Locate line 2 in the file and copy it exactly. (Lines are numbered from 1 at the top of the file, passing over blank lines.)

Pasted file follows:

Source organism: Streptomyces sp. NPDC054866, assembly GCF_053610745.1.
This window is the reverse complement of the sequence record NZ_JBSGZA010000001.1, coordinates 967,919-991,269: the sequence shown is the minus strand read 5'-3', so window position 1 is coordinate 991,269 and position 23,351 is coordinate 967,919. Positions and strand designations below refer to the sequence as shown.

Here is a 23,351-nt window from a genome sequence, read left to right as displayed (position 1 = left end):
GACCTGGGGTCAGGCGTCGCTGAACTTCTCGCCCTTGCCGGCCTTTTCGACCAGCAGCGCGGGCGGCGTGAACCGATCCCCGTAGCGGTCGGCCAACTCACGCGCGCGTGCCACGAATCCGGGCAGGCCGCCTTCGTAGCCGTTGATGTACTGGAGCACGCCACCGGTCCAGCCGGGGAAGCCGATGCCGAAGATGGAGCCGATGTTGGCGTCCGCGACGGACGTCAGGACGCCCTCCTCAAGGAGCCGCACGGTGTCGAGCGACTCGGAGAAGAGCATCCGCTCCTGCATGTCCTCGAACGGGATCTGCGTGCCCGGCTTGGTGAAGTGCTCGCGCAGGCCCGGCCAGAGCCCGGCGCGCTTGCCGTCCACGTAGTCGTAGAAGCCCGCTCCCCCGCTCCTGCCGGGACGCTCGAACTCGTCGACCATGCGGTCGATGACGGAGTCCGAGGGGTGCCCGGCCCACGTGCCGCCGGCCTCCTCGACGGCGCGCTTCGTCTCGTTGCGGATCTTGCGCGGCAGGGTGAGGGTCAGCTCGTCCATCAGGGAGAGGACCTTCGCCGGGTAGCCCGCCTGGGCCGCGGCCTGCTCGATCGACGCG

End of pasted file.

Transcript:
This window is the reverse complement of the sequence record NZ_JBSGZA010000001.1, coordinates 967,919-991,269: the sequence shown is the minus strand read 5'-3', so window position 1 is coordinate 991,269 and position 23,351 is coordinate 967,919. Positions and strand designations below refer to the sequence as shown.